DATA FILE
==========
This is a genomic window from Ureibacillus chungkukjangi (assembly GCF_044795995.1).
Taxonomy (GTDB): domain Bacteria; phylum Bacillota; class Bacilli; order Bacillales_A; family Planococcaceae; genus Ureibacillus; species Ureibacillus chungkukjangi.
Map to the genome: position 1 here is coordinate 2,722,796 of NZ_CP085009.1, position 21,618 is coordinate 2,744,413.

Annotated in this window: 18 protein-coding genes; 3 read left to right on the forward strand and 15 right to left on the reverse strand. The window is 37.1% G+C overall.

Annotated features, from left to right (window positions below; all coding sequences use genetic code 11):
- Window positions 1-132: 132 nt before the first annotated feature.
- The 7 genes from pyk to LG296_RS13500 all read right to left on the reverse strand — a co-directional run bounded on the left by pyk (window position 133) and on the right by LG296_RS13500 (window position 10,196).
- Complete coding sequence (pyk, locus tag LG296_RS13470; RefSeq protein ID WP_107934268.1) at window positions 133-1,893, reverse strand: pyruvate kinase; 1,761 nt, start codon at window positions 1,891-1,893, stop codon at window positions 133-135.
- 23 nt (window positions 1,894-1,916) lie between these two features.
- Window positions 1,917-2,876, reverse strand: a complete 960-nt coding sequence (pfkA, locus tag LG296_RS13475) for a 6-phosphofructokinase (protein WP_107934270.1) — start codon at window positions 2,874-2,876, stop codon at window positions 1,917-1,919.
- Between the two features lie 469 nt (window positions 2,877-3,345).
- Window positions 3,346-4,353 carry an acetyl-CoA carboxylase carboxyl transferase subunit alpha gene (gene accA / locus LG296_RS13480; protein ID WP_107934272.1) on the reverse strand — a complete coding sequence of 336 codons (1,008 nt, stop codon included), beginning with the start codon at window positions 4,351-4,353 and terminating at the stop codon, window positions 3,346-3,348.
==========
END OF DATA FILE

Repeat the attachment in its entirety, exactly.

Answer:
This is a genomic window from Ureibacillus chungkukjangi (assembly GCF_044795995.1).
Taxonomy (GTDB): domain Bacteria; phylum Bacillota; class Bacilli; order Bacillales_A; family Planococcaceae; genus Ureibacillus; species Ureibacillus chungkukjangi.
Map to the genome: position 1 here is coordinate 2,722,796 of NZ_CP085009.1, position 21,618 is coordinate 2,744,413.

Annotated in this window: 18 protein-coding genes; 3 read left to right on the forward strand and 15 right to left on the reverse strand. The window is 37.1% G+C overall.

Annotated features, from left to right (window positions below; all coding sequences use genetic code 11):
- Window positions 1-132: 132 nt before the first annotated feature.
- The 7 genes from pyk to LG296_RS13500 all read right to left on the reverse strand — a co-directional run bounded on the left by pyk (window position 133) and on the right by LG296_RS13500 (window position 10,196).
- Complete coding sequence (pyk, locus tag LG296_RS13470; RefSeq protein ID WP_107934268.1) at window positions 133-1,893, reverse strand: pyruvate kinase; 1,761 nt, start codon at window positions 1,891-1,893, stop codon at window positions 133-135.
- 23 nt (window positions 1,894-1,916) lie between these two features.
- Window positions 1,917-2,876, reverse strand: a complete 960-nt coding sequence (pfkA, locus tag LG296_RS13475) for a 6-phosphofructokinase (protein WP_107934270.1) — start codon at window positions 2,874-2,876, stop codon at window positions 1,917-1,919.
- Between the two features lie 469 nt (window positions 2,877-3,345).
- Window positions 3,346-4,353 carry an acetyl-CoA carboxylase carboxyl transferase subunit alpha gene (gene accA / locus LG296_RS13480; protein ID WP_107934272.1) on the reverse strand — a complete coding sequence of 336 codons (1,008 nt, stop codon included), beginning with the start codon at window positions 4,351-4,353 and terminating at the stop codon, window positions 3,346-3,348.